Inside Audible

How Working at Audible Inspired This High School Intern to Write a Novel

Edna Agyemang, Newark high school intern, working at Audible with her fellow interns.
Edna Agyemang (on left) working with fellow Newark high school interns at Audible.

Our current class of Newark high school interns is wrapping up their second semesters at Audible, having gained skills and experience in departments in all areas of the company. Edna Agyemang, ACX intern and North Star Academy high school junior, shares how her experience at Audible has impacted her.

When I started working at Audible, I immediately knew I wanted to write my own book and share it with the world. I was excited to be at the center of modernized listening and surrounded by creative minds that have dedicated their lives to making knowledge more accessible. When I told my manager about my aspirations, he encouraged me to go for it and said it would be easy for me to publish my book on ACX, Audible’s self-publishing platform.

I currently work in the ACX department as part of its Customer Care team. As interns, we are placed in different departments and are assigned managers who mentor us as we immerse ourselves in various projects. We also attend classes led by different Audible employees that teach us how we can maximize our opportunities in any professional setting. The workshops focus on topics including creating LinkedIn profiles, learning about the interview process and interpersonal skills. At the end of each semester, we give a presentation to showcase what we’ve learned and how the skills we’ve gained can be used in our future career.

One of my major learnings: Everyone at Audible shares my love of books and wants to support me in any way they can. I’ve always loved writing, but my passion really bloomed after I moved to the U.S. from Ghana three years ago. It has been a significant culture shift and school has been so different. But in English literature class, I was introduced to writers like Richard Wright, Margaret Atwood and Ta-Nehisi Coates (among so many others!), and they changed my perspective on writing. Initially, when I thought of writing, I thought only of fictional stories meant to entertain or journalistic writing meant to report current events. But these writers were making political statements, pointing out flaws in human behavior and making claims that are still relevant decades later. Now, one of my biggest dreams is to be able to impact people as much as these great authors have impacted me.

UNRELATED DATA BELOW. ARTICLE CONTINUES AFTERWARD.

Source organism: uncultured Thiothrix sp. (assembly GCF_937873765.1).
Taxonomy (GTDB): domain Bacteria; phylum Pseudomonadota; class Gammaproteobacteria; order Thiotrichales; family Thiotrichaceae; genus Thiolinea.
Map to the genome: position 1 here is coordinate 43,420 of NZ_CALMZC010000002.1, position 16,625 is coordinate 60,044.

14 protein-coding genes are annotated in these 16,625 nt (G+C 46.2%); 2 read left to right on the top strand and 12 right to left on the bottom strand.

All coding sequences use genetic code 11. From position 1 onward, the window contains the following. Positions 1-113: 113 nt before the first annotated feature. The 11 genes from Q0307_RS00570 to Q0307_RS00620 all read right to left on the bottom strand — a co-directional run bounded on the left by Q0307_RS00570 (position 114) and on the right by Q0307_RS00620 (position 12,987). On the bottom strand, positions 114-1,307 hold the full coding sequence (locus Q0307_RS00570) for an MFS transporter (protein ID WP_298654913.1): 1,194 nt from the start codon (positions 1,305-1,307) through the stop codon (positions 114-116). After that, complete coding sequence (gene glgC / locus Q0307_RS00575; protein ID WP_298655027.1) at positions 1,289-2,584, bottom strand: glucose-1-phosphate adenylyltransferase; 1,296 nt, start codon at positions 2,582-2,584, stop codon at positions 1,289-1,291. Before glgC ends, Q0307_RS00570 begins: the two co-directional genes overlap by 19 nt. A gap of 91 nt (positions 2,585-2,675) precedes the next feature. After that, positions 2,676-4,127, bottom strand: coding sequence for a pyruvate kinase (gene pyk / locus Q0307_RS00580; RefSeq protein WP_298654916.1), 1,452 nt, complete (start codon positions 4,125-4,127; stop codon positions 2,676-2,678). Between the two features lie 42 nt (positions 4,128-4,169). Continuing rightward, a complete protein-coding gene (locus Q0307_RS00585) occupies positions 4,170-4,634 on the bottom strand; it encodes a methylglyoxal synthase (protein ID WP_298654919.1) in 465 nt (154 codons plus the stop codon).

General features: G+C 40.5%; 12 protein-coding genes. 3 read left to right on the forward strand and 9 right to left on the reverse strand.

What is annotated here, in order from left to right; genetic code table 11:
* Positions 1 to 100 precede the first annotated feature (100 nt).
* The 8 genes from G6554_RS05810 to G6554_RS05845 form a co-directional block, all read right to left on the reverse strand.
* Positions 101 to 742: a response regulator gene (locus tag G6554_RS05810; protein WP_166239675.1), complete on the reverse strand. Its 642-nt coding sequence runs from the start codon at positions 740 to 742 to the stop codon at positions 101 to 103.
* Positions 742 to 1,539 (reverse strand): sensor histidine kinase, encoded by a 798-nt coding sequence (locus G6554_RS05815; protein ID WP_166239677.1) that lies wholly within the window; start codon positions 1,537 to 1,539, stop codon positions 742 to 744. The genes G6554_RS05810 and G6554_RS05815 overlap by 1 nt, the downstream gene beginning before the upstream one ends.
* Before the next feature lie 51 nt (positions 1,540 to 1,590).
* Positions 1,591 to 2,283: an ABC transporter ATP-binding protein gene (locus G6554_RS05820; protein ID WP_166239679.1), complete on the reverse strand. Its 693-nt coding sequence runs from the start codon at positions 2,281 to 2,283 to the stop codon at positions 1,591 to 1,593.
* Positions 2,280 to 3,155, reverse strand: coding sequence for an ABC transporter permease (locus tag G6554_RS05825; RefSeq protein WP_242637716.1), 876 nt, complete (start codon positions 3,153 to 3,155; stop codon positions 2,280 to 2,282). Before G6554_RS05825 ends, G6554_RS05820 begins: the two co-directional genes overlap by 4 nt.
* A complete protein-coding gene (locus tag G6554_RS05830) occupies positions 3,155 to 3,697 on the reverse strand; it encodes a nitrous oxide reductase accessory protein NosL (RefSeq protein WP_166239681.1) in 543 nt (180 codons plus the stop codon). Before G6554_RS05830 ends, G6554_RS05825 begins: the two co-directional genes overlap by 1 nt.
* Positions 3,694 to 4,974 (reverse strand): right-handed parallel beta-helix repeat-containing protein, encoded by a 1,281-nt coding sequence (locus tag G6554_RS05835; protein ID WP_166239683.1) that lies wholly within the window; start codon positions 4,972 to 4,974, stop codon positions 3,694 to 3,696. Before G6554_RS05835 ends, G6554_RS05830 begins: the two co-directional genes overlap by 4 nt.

They say to write what you know. I hope to convey my version of the American experience and to define what that even means for a young black woman living in Newark. Writing my book, taking readers through my story of multiculturalism and my transnational identity, has taken me on a journey of self-discovery and I can’t wait until others are able to experience that with me. Being in a big company like Audible where people’s jobs revolve around the creation of books has created space for me to express myself artistically. Seeing that books and writing are still highly valued in society has made me much more confident about pursuing that interest.

There used to be a time when I wasn’t confident in my writing because I felt that “good” writing had to be cryptic and overly complicated. But I have come to realize that my purpose isn’t to be the next Shakespeare, but instead to combat ignorance and to leave my footprint on the world in some way–even if I’m only reaching a small audience. There aren’t nearly enough black female writers in the world, and there certainly aren’t enough teen black female writers. I hope people will be able to read my published book someday soon, and, of course, listen to it on Audible.

When Edna Agyemang is not studying or writing her book, which she hopes to finish by the end of the summer, she loves to cook, read books and listen to music. In addition to being an aspiring writer, Agyemang wants to study English and political science at college and become a lawyer.